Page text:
Associated with University of Warsaw Botanic Garden

Warsaw Culinary Festival - Plants, Pollinators and Honey

“Warsaw Culinary Festival – Plants, Pollinators and Honey,” was a major event in the Warsaw culinary scene, and the first of its size to connect gastronomy with environmental stability. It took place in the University of Warsaw Botanic Garden between 8-10th September and combined lectures, science cafes, workshops and a culinary fair. Our aim was to combine the scientific debate on food security with the chance to taste, watch, walk, learn and talk. The event was organized in cooperation with three partners: Food Lab Studio, Szkoła na Widelcu (School on a Fork) an educational fund and WZORY ( Patterns in English).

Food festival at UniWarsawPhoto credit: Kamil Zielinski

The festival aimed to bring together partners and audiences from the culinary scene with scientists and experts working on environmental issues and sustainability. Working closely with our partners the culinary festival took shape, each partner bringing in their expertise and audiences. 

Food Lab Studio and celebrity chef Grzegorz Łapanowski invited chefs and experts on Polish cuisine and attracted a wide audience interested in gastronomy. The botanic garden brought in scientists from the University of Warsaw and Warsaw Medical University, as well as from a variety of organisations working on food security and the environment such as Marine Stewardship Council, WWF and Greenpeace and policy makers from the Ministry of Agriculture.

The festival took place in the garden and the rainy summer surprised us with two beautiful September days. A grand opening dinner took place on Friday evening, attended by policy makers, scientists, speakers, lecturers, participants and journalists. 

On Saturday and Sunday lectures, science cafes and workshops took place in the garden’s lecture hall and outdoors, complemented by a fair with stalls of local honey producers, local farmers and Warsaw restaurants.

Lectures at the uniwarsaw food festivalPhoto credit: Kamil Zielinski

Lectures included “On Good Food – what does ecological food really mean?”, “On New Cuisine  - does it exist?”, “On Taste – what do Polish people eat?”, “On Food Waste – can we reduce it?” , “On the Future of Food – will there be food for future generations?”. Following every lecture, the moderator invited the speakers and the audience to a science café to continue the debate in the garden. Conversations continued for hours, during the longest café, farmers discussed the impact of chemical fertilizers, herbicides and pesticides on crops with Warsaw residents.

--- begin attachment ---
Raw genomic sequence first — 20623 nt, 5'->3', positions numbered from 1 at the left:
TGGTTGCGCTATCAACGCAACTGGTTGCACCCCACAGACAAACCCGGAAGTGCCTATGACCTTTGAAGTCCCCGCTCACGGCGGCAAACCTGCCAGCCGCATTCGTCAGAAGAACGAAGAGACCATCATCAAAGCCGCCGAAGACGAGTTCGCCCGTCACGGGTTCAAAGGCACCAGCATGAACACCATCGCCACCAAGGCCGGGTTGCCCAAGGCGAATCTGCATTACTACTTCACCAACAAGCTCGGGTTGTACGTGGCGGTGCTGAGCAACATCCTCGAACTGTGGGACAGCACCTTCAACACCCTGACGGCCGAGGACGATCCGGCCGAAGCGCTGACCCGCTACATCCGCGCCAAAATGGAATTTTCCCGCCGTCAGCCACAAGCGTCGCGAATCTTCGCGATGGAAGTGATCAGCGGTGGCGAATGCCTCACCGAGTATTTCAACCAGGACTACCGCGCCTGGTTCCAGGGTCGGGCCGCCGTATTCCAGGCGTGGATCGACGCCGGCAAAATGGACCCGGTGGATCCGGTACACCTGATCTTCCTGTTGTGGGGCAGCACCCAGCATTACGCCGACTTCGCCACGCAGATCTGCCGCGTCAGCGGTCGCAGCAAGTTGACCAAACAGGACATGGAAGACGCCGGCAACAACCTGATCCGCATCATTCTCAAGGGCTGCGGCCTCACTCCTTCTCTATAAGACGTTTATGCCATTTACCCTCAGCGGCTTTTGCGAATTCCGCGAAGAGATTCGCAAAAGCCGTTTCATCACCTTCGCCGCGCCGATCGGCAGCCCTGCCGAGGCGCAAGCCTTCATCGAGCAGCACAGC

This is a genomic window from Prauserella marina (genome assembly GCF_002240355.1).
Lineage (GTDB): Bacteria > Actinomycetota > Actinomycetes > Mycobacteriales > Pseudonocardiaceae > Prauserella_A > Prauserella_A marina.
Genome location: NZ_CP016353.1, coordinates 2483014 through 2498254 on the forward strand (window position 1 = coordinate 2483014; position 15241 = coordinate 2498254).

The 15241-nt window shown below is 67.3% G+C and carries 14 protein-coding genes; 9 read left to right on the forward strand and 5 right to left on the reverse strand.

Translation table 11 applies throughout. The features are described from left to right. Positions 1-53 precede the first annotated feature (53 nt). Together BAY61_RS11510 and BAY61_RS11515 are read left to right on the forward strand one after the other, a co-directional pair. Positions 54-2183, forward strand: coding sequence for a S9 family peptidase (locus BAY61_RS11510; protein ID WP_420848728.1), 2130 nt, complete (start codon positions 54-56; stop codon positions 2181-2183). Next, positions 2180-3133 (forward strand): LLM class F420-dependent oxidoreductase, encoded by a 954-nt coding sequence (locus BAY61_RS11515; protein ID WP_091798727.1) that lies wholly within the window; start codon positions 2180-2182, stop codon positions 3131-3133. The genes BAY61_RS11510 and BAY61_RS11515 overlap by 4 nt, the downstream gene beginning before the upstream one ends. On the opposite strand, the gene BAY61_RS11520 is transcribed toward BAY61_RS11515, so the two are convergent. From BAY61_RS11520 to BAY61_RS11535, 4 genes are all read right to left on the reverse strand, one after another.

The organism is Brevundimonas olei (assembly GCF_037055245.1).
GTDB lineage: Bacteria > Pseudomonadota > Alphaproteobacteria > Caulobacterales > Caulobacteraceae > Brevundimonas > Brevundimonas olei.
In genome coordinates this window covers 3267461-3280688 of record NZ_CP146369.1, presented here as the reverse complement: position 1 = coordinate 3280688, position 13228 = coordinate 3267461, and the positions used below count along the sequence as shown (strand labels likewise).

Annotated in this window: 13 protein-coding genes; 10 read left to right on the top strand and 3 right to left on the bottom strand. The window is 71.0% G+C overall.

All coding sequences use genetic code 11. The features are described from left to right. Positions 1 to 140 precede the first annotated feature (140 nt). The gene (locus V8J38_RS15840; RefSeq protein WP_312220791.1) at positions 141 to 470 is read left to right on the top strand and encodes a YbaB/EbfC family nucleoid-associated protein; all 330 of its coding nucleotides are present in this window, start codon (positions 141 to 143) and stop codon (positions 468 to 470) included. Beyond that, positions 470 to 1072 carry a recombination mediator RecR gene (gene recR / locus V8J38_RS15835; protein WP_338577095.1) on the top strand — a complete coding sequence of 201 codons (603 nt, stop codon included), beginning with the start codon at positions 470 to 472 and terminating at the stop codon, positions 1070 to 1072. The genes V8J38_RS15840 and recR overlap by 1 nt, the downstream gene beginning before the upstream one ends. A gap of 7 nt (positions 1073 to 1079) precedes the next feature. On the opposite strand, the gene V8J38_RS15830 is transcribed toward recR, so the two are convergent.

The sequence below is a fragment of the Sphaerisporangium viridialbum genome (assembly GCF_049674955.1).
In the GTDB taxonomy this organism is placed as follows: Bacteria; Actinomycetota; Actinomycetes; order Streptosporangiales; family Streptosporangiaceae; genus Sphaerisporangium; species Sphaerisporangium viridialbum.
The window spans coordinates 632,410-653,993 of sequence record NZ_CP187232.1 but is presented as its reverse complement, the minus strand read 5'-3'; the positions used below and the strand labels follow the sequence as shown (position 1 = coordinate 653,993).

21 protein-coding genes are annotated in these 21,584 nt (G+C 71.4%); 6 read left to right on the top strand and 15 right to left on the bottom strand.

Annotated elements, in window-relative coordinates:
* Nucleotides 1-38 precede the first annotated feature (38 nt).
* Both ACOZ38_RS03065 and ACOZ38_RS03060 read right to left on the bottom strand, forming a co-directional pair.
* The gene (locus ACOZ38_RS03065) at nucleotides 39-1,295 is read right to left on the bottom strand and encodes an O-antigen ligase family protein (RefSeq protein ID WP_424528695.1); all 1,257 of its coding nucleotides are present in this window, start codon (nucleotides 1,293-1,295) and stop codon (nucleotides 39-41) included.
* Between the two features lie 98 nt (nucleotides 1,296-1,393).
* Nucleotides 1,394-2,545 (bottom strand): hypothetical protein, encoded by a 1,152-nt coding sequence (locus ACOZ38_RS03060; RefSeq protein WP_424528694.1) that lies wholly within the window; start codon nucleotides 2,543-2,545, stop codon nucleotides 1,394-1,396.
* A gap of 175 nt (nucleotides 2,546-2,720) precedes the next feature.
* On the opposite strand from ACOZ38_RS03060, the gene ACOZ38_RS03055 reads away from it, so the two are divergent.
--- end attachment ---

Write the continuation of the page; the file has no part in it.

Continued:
Workshops included “Edible Wild Plants”, “Entomology Trail”, “Composting for Beginners” for adults. The botanic garden team and School on a Fork co-organized workshops for children, including “From the garden to our plates,” and “Guess which plant?”. There were educational walks through the garden and greenhouses, food shows and tastings.

workshop on edible plants at food festival at uniwarsawPhoto credit: Kamil Zielinski

We also created BigPicnic Information boards, focusing on different aspects of food security: “Food and Research of the Botanic Garden”, “Intense Farming”, “Pollinator Biodiversity”, “Soils and Composting”, “Plant Biodiversity”, “Food Waste”. These were located in different points in the garden and two volunteers invited to visitors to read and discuss the themes.

Additionally a nearby independent cinema participated in the Festival screening a film on food security each evening, in partnership with the Films for Food initiative.

The Festival was a great success, with approx. 8000 visitors, many of them visiting the Garden for the first time. One visitor explained “I came to be in the Garden, it feels like being out of the city”, someone else came to the festival because “We live in such times, there is such an abundance of food, I wonder what to do with the food waste?”

Success can also be measured in the involvement of 60 volunteers, who helped enormously with preparations, including some of the art work. One of them explained: “I’m interested in pollinators, because my grandfather had bees, and I have great sentiment for them. Volunteering is a chance to learn something, but also to help others learn something. I’m interested in plants, and a plant based diet.”

The Festival was widely featured in the media. It was covered 130 times: appearing in radio, television and press. A number of radio broadcasts focused on the subject of food security.

The Festival was a major event for the garden, preparations took over 4 months. We are currently planning the main subjects of the second edition with our partners.